Now that you’ve established a method, facilitated the conversation and have a list of refined goals/actions for the rest of the school year, take it one step further with this dynamic thinking practice of inversion and ask your team, “If this was easy, what would it look like?” By asking this straightforward question, we unpack what the process would be and what we need to get started. Sometimes it is a less complicated approach that gets us through the most complicated of goals, situations, and initiatives.

I’ll end this month’s article with a quote from Charlie Munger used poignantly in Wilkenson’s first post about anti-goals. “It is remarkable how much long-term advantage we have gotten by trying to be consistently not stupid, instead of trying to be very intelligent”.


From the Fountain…

Check out From the Fountain's resources, links of interest, and ideas:

How to Stay Focused

  • Inner Development Goals & Closing the Books with IDG’s: In review of our organizational goals, how often do you take the time to align your personal, professional goals to the goals of the organization? With many schools taking a closer look and commitment to closing the gap between intercultural competencies and sustainable development through the work of the United Nations Sustainable Development Goals, you may wish to further expand these efforts to include the Inner Development Goals. The IDG framework of skills and qualities relates to what is needed in order to successfully work with and lead through complex societal issues. And, they just published Closing the Books with IDG’s - seven pages to reflect on the past year (or past semester). How may the IDG framework be included in your conversations with teachers?
  • 10 Questions for Mid-Year Reflection: There's no shortage of exercises with new year resolutions in mind. I particularly appreciate this one from Alexandra Franzen titled, 10 Questions for Mid-Year Reflection. It’s written for the month of August, but for us educators, mid-year is now. One question that stood out and may help reveal what needs to be subtracted: Is there something I’ve been doing lately – like a writing project, a business project, or any kind of project or commitment – that’s not feeling “right” anymore? Do I need to keep doing it? What would happen if I just stopped?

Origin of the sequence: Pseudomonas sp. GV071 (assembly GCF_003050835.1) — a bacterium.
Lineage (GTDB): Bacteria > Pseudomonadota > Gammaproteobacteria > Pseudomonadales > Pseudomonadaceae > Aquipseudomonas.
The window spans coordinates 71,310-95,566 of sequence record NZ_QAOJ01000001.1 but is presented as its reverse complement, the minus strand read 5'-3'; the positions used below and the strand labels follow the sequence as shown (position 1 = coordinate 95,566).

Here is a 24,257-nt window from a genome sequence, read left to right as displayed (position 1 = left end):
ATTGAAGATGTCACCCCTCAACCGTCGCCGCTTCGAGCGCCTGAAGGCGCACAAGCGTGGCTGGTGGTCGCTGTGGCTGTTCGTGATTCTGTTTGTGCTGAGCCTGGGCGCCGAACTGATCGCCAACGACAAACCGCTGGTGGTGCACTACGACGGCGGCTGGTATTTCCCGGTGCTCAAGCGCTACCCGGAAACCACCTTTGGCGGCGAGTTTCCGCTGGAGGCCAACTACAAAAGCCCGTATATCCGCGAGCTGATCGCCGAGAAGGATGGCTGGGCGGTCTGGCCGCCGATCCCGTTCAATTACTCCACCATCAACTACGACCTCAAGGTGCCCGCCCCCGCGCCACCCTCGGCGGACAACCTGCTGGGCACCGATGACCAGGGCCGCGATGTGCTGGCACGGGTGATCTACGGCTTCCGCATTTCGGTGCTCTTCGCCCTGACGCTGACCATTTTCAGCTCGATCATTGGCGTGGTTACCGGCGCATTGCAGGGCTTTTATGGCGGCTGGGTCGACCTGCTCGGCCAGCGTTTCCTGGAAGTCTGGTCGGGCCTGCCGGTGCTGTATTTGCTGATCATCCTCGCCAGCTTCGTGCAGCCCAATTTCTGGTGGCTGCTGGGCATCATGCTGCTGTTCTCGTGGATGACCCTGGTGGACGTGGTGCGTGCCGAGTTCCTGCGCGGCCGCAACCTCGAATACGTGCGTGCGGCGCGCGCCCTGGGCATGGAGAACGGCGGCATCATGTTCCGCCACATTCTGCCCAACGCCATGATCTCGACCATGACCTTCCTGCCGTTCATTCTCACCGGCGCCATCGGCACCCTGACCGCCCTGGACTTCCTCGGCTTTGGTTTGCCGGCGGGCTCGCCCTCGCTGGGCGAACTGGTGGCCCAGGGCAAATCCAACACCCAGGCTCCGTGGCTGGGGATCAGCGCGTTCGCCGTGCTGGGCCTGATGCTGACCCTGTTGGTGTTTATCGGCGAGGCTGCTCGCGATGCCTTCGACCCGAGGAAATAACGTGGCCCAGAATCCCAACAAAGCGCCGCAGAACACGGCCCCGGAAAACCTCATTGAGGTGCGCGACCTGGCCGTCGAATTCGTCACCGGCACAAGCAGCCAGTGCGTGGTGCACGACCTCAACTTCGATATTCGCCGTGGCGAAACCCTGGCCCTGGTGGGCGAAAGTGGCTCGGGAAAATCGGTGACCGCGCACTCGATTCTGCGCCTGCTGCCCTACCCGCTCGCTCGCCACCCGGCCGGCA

• ChatGPT: It’s on all our minds. What are the kids thinking? In case you missed it, on February 2, Frankfurt International School will host a student-led ToK online symposium about the promises and pitfalls of artificial intelligence in education. Details & registration HERE. Other resources and future conversations:
    • EDU & AI - Conversation with Gary Stager by the Big Questions Institute scheduled for Tuesday, January 24. It's free! 
    • Dr. Alec Couros (yup, the brother of George), who was a NESA presenter and keynote speaker years ago, shared Let’s Talk About AI in Teaching & Learning. Presentation, resources, and link to video HERE.
    • International Schools Services (ISS) will host a 90-minute virtual workshop for K12 educators worldwide to discuss ChatGPT. The ChatGPT workshop will be held on Monday, February 20th at 8:00AM - 9:30AM (EST). Unlike the above, there is a cost associated with this workshop. Register at iss.edu/events